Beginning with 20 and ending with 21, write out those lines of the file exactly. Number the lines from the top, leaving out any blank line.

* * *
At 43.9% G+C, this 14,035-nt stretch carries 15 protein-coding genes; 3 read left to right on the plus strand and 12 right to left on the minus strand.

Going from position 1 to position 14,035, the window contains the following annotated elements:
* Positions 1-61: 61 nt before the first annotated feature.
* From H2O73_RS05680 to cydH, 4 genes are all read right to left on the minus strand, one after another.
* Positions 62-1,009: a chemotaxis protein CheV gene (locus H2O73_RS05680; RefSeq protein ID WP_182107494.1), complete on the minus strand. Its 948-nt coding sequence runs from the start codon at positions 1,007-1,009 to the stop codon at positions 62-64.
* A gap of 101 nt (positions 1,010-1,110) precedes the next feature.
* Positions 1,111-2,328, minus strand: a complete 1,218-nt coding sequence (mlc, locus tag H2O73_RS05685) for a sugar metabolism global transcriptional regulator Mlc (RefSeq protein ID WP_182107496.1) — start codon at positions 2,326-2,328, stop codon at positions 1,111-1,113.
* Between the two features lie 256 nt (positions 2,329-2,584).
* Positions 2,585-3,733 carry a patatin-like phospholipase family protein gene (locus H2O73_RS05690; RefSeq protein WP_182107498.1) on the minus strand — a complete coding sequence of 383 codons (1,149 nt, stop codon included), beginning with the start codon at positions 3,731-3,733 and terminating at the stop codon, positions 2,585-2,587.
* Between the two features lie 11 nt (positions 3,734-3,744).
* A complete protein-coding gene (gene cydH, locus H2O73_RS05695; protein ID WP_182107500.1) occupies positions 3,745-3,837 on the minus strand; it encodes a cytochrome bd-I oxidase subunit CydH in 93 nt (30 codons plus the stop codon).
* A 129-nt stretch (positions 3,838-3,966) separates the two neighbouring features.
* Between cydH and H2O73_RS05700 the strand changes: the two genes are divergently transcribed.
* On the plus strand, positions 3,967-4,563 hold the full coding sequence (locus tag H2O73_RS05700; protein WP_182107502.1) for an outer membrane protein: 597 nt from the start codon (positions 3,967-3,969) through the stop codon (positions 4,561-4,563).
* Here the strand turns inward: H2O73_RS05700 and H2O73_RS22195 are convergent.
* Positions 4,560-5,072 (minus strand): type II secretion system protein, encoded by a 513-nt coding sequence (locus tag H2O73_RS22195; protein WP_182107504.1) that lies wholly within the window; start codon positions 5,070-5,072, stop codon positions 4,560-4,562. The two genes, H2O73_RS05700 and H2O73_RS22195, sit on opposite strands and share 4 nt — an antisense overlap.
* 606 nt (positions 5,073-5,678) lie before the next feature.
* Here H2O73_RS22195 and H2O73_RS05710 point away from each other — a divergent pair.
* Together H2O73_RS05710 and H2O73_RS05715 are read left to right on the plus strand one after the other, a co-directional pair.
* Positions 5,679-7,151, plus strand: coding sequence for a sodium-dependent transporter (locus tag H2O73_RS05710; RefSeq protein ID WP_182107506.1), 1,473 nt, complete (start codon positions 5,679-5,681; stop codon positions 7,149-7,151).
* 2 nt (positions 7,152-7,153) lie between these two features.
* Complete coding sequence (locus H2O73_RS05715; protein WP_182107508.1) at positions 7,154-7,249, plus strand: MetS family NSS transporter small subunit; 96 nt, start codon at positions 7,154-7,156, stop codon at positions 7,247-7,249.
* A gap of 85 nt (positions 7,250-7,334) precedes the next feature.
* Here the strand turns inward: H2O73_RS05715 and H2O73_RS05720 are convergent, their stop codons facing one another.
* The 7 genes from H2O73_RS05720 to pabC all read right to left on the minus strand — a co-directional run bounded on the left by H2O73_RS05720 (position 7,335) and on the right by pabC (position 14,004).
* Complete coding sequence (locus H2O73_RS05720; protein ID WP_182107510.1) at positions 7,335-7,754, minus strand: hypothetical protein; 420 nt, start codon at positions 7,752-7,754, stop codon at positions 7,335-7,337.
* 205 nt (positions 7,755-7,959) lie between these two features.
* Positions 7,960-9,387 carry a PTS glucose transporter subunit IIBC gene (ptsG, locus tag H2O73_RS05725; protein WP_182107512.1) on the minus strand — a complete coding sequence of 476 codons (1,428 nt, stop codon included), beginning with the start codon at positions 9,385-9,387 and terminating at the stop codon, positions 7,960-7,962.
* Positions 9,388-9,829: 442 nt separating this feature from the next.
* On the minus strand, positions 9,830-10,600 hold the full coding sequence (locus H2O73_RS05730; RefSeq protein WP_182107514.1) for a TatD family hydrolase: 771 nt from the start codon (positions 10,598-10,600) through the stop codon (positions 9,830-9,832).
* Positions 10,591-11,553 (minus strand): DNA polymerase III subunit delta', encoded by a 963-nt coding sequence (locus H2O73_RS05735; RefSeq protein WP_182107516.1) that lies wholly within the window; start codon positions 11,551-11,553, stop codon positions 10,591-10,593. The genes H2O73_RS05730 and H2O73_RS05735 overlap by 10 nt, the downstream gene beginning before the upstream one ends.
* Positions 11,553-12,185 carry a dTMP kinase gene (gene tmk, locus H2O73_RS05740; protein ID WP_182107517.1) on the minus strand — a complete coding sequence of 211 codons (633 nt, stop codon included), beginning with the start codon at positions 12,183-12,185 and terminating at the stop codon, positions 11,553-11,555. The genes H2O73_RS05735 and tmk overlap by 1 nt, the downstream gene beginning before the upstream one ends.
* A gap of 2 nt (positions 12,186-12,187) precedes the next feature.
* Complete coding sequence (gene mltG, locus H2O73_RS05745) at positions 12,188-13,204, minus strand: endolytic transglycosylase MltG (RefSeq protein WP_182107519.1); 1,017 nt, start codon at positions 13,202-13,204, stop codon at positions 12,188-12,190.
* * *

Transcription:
* Positions 5,679-7,151, plus strand: coding sequence for a sodium-dependent transporter (locus tag H2O73_RS05710; RefSeq protein ID WP_182107506.1), 1,473 nt, complete (start codon positions 5,679-5,681; stop codon positions 7,149-7,151).
* 2 nt (positions 7,152-7,153) lie between these two features.